The National Audit Office has given support to the initiative to join up public services. It describes the Whole Place Community Budget programme as potentially significant in providing a model for the future policy design and delivery of services.
The auditors examined the pilot schemes in Essex, Greater Manchester, West Cheshire and the West London Tri-borough: Westminster, Hammersmith and Fulham, and Kensington and Chelsea. They found that the approach was viewed very positively in the local areas.
Communities and Local Government have funded 33 senior members of staff, who were seconded from a range of government departments to work directly with staff from local government and other local partners in area teams.
The report urges the Department to seek a commitment from local areas and other departments to continue to work together to sustain the enabling elements of the programme and to maximise the potential of Whole-Place Community Budgets.
The NAO report follows criticism from the Parliamentary Select Committee in June 2013 that the Government is not acting with sufficient urgency to make the step change in integrated working at the front line. The Committee warned that although Communities and Local Government was supporting the initiative, without the commitment of other central government departments to Whole-Place Community Budgets it may, like similar initiatives in the past, fail to deliver any significant and lasting change.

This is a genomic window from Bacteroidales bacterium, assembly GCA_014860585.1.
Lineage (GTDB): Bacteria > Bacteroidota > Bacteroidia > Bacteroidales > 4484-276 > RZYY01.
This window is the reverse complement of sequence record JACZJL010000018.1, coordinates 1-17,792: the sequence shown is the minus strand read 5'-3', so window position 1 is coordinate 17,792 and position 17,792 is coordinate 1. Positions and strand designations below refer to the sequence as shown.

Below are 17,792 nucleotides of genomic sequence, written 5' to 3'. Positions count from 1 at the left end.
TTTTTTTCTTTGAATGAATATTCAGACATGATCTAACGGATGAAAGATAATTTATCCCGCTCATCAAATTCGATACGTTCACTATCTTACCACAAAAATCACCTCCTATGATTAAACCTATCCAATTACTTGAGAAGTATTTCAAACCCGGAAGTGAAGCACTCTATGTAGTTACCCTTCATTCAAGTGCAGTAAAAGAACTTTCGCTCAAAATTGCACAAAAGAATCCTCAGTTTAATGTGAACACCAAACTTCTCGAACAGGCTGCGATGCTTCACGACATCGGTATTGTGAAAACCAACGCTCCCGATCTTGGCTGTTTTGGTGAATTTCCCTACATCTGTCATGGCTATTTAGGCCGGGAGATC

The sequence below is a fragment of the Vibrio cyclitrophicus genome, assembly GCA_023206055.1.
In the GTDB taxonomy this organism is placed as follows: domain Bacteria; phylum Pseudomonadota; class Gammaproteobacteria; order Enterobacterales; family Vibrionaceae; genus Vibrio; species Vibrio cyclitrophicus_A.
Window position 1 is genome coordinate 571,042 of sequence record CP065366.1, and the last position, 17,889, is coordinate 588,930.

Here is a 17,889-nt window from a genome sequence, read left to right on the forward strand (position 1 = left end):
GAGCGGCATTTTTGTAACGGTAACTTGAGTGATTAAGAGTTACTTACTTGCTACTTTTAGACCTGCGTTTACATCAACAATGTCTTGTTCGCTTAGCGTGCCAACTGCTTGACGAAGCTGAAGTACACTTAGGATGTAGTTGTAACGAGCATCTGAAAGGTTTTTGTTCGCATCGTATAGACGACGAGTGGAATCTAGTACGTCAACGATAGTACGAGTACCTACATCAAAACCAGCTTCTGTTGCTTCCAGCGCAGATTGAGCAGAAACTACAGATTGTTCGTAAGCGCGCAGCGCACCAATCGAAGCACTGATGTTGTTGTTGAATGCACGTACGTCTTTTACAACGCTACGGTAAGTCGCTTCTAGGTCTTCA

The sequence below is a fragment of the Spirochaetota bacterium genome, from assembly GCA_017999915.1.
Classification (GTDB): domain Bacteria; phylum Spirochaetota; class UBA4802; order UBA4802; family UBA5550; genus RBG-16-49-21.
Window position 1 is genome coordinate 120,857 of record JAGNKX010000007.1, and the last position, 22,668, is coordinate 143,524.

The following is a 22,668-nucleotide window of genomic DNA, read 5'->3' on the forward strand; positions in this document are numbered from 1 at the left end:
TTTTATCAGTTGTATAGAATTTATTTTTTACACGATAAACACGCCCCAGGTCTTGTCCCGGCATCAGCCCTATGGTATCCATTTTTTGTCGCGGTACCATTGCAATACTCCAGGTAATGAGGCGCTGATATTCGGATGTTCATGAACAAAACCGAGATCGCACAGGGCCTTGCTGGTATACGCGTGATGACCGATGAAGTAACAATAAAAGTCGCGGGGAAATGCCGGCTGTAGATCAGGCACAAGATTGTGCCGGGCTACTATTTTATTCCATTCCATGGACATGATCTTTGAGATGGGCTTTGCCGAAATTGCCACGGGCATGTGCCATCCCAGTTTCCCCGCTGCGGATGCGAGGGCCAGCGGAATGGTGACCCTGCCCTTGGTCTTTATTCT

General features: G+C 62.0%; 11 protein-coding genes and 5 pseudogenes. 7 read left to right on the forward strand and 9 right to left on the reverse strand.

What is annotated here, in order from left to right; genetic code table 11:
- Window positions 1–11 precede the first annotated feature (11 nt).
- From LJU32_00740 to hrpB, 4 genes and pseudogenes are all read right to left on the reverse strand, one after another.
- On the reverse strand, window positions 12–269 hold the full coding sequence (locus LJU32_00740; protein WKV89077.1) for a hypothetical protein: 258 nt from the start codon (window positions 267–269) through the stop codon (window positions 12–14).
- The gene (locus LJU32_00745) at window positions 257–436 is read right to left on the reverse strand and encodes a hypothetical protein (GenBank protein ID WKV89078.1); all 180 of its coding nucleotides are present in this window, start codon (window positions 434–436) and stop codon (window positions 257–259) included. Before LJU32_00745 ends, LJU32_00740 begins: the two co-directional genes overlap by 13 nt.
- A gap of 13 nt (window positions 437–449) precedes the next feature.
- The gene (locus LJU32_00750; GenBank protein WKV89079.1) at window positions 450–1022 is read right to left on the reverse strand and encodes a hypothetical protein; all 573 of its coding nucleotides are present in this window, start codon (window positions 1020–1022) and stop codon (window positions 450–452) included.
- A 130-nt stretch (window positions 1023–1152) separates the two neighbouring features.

The Committee described the Spending Review process as an opportunity to identify where the Government could align its activities better, but past Spending Reviews have been too focused on individual departments. The Whole-Place Community Budget areas have shown the importance of basing decisions about service integration on analysis of the estimated costs and benefits. For future Spending Reviews, departments should identify and provide clear evidence on opportunities for integration in their spending proposals, and the Treasury should challenge those which have not.